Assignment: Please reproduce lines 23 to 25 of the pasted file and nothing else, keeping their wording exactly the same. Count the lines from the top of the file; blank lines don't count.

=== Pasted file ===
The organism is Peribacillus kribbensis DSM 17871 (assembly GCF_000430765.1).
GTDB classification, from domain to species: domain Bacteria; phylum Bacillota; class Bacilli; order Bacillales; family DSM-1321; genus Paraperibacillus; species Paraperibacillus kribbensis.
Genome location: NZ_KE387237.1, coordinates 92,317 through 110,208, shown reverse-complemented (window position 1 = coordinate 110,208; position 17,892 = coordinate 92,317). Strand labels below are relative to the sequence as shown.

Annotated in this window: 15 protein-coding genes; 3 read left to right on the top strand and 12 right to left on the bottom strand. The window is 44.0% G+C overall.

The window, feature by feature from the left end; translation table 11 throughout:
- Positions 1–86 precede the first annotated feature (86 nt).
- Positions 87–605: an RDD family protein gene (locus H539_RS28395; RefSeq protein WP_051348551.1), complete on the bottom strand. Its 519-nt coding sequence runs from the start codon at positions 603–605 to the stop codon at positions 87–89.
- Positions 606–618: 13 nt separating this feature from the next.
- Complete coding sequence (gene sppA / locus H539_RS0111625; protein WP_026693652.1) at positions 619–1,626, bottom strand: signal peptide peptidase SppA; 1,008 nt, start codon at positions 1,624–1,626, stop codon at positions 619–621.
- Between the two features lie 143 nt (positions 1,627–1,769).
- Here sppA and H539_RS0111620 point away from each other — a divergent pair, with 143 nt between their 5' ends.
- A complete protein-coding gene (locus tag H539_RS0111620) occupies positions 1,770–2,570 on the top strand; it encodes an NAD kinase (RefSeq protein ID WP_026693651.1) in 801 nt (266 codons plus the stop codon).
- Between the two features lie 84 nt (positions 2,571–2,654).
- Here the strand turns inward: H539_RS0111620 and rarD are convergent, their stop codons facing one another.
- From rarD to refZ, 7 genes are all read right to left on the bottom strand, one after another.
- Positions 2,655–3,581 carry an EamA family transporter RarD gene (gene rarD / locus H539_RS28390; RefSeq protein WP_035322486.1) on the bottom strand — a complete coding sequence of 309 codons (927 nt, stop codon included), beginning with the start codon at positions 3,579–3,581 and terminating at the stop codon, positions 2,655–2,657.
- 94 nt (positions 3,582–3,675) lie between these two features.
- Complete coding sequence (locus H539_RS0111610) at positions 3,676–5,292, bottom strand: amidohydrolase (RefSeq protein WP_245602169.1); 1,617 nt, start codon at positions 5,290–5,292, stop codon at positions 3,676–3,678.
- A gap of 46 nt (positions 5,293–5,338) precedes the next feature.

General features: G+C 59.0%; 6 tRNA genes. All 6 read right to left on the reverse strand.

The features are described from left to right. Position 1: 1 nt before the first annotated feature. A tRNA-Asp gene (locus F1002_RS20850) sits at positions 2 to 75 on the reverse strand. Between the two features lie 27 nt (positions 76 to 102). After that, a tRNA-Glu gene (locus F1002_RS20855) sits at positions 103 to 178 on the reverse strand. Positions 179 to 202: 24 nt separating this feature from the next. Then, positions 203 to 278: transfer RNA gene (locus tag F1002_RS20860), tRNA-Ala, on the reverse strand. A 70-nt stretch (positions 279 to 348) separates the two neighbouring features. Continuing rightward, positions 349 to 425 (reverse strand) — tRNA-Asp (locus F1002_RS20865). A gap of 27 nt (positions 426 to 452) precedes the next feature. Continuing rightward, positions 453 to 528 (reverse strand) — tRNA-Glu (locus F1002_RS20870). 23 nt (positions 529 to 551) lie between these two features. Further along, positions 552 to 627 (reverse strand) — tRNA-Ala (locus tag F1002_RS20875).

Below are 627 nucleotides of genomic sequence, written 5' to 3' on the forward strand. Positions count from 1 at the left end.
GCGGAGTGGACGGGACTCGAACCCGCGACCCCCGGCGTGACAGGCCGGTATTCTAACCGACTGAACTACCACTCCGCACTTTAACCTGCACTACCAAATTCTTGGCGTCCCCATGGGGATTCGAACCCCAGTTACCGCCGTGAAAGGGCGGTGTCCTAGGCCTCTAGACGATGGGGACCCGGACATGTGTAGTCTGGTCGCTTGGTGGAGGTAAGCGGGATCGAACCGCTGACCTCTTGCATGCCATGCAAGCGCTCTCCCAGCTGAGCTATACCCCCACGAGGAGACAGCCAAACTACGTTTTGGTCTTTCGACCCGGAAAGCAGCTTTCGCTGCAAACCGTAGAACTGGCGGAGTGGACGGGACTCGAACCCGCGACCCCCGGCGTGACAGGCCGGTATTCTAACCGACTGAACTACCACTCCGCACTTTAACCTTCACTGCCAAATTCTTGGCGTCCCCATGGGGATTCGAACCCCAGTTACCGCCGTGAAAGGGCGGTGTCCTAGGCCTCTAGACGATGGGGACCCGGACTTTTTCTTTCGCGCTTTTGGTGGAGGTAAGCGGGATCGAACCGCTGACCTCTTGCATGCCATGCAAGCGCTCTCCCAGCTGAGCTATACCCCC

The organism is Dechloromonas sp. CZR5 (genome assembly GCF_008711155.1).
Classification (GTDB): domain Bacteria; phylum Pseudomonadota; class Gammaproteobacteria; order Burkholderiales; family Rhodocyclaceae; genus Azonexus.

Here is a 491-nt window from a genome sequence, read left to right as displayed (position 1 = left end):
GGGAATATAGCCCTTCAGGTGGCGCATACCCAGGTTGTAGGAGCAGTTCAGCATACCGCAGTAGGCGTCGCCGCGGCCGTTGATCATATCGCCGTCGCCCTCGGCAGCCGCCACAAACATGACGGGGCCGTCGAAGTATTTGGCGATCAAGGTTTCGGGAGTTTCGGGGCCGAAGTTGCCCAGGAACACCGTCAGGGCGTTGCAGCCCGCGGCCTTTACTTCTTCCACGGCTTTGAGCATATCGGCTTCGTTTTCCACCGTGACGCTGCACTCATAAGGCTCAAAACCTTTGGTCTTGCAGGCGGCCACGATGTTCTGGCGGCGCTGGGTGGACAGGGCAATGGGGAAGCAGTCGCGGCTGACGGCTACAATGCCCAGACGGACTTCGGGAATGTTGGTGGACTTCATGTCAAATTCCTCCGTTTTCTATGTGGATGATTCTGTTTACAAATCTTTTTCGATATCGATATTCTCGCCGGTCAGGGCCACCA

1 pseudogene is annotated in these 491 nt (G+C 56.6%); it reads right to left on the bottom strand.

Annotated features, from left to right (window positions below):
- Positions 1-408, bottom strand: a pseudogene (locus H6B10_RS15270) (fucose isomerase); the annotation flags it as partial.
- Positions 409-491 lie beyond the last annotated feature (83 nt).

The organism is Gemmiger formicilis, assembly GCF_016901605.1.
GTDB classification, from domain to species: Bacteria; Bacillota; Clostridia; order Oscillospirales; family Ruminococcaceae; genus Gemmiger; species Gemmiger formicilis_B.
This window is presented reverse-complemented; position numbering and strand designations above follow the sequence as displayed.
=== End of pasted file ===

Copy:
GCGGAGTGGACGGGACTCGAACCCGCGACCCCCGGCGTGACAGGCCGGTATTCTAACCGACTGAACTACCACTCCGCACTTTAACCTGCACTACCAAATTCTTGGCGTCCCCATGGGGATTCGAACCCCAGTTACCGCCGTGAAAGGGCGGTGTCCTAGGCCTCTAGACGATGGGGACCCGGACATGTGTAGTCTGGTCGCTTGGTGGAGGTAAGCGGGATCGAACCGCTGACCTCTTGCATGCCATGCAAGCGCTCTCCCAGCTGAGCTATACCCCCACGAGGAGACAGCCAAACTACGTTTTGGTCTTTCGACCCGGAAAGCAGCTTTCGCTGCAAACCGTAGAACTGGCGGAGTGGACGGGACTCGAACCCGCGACCCCCGGCGTGACAGGCCGGTATTCTAACCGACTGAACTACCACTCCGCACTTTAACCTTCACTGCCAAATTCTTGGCGTCCCCATGGGGATTCGAACCCCAGTTACCGCCGTGAAAGGGCGGTGTCCTAGGCCTCTAGACGATGGGGACCCGGACTTTTTCTTTCGCGCTTTTGGTGGAGGTAAGCGGGATCGAACCGCTGACCTCTTGCATGCCATGCAAGCGCTCTCCCAGCTGAGCTATACCCCC

The organism is Dechloromonas sp. CZR5 (genome assembly GCF_008711155.1).
Classification (GTDB): domain Bacteria; phylum Pseudomonadota; class Gammaproteobacteria; order Burkholderiales; family Rhodocyclaceae; genus Azonexus.